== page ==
I love the extra texture and flavor that the coconut adds to the dessert, and would definitely recommend decorating your rendition of the dessert this way as well!
Did you like this recipe for Brazo de Reina from Chile? If so, make sure to check out the other awesome cake recipes on my blog:
Thanks for reading everyone! Make sure to check back for more yummy recipes from Chile.
Brazo de Reina
This Brazo de Reina from Chile is a thin sponge cake spread with dulce de leche filling and then rolled into a spiral and topped with coconut.
- 1 cup Cake flour sifted
- ¾ cup sugar Superfine sugar caster sugar + 2 tbsp
- 1½ cups Dulce de leche
- 5 Eggs
- 1.5 tsp Vanilla
- ¼ tsp Salt
To Make Caster Sugar:
Put the sugar in a blender and pulse once or twice until the sugar becomes a bit finer than it was before. Do not blend so long that it becomes powdered sugar.
To Bake the Cake:
Heat oven to 350 degrees Fahrenheit.
Crisco a sheet pan, then cut a piece of parchment paper into the shape of the pan and lay it down on the bottom. Crisco the parchment paper and dust with flour.
Separate egg yolks from egg whites.
In a large bowl, combine the egg yolks and ¾ cup caster sugar. Beat with an electric mixer until mixture becomes pale and thick, about 3 to 5 minutes. Beat in vanilla and salt.
In the bowl of a stand mixer (if possible, or with a hand mixer if not) beat the egg whites until soft peaks form. Add 2 tbsp sugar. Beat again until stiff peaks form.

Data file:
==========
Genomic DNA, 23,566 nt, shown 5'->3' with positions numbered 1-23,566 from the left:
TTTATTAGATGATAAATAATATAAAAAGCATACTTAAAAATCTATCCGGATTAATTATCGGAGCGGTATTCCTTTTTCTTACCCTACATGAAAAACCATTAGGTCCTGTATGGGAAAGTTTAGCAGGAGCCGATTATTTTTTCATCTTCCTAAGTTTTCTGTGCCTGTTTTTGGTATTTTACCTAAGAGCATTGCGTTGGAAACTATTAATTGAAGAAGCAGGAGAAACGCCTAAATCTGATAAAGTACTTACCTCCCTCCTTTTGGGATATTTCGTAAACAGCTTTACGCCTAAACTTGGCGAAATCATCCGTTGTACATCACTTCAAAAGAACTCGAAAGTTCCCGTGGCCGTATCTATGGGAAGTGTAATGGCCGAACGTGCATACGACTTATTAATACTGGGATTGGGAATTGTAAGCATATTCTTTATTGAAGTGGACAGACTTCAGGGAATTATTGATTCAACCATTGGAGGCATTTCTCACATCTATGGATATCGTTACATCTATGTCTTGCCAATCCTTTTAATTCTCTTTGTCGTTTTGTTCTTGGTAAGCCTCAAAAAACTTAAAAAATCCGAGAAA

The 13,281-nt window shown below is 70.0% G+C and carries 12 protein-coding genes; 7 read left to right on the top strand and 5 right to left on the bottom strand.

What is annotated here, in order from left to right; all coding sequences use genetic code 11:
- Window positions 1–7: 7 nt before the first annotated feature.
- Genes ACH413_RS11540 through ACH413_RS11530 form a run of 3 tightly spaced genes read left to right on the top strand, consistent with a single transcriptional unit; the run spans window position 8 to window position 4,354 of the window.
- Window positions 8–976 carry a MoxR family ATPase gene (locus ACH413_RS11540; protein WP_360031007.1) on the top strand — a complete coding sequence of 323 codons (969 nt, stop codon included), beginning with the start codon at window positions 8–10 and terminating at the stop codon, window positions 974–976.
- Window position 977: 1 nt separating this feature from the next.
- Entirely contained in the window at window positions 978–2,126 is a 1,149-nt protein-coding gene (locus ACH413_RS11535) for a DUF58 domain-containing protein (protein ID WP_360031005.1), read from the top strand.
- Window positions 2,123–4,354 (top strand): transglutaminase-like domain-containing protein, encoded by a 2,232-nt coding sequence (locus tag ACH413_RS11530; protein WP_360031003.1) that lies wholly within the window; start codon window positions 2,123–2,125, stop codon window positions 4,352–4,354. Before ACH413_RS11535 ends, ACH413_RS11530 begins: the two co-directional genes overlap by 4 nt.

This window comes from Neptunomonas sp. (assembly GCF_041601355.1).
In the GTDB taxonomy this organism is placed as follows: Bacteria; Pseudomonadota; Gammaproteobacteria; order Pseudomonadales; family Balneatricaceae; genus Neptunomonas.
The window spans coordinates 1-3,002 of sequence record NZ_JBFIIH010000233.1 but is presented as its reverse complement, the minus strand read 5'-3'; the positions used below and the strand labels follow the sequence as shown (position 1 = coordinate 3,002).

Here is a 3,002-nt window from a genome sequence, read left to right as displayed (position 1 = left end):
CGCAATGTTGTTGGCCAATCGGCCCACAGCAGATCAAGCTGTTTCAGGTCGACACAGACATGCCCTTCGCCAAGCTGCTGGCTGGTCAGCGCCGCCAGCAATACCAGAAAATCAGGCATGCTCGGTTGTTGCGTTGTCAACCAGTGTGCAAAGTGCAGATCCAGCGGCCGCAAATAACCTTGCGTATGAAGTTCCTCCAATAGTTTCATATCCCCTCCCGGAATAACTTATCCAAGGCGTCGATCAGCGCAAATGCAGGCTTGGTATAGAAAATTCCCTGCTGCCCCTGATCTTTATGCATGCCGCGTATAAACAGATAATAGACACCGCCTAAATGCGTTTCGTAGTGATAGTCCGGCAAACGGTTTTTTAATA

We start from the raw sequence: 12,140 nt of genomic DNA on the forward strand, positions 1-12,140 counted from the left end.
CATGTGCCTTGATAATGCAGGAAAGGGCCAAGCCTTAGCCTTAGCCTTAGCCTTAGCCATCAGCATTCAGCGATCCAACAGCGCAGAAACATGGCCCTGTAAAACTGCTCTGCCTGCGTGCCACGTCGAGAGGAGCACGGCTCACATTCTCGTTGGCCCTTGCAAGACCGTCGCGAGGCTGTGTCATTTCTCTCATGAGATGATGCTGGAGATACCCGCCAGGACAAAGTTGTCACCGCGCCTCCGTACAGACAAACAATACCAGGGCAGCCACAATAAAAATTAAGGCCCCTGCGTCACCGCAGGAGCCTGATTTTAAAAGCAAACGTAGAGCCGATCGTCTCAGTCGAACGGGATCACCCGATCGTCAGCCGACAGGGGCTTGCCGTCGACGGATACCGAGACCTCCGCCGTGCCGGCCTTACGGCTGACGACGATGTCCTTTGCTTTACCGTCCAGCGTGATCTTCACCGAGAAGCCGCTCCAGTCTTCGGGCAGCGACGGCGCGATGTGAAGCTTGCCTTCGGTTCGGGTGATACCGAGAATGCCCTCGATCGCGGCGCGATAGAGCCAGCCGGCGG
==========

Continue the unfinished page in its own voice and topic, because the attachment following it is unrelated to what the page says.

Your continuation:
Fold your yolk mixture into the egg whites with a rubber spatula or wooden spoon. Take care to mix the ingredients, as you don’t want to stir the egg whites too roughly or they will deflate.
Once the eggs are mixed together, sift the cake flour over the eggs and fold gently to combine.
Put batter into the prepared pan and place in the oven.
Bake cake for 15 to 20 minutes, until a toothpick comes out clean when stuck into the middle of the cake.
Take the cake out of the oven and allow to rest for five minutes. Turn the cake over onto a clean dish towel and remove the parchment paper from the bottom.
Starting at one short end, roll the cake up with the dish towel, making sure that the towel is rolled into the cake. Allow the cake to rest in this position until completely cooled.
Unroll the cake and spread 1 cup of dulce de leche across the entire sheet cake. Reroll the cake so that it takes the same shape it took before.
Place the cake seam-side down. Spread the remaining ½ cup dulce de leche on the top of the cake roll and sprinkle with coconut.
Cut both ends off of the cake roll to reveal the beautifully spiraled interior. Enjoy!
Leave a comment on this post letting me know what you thought!
Recipe copyright The Foreign Fork. For educational or personal use only.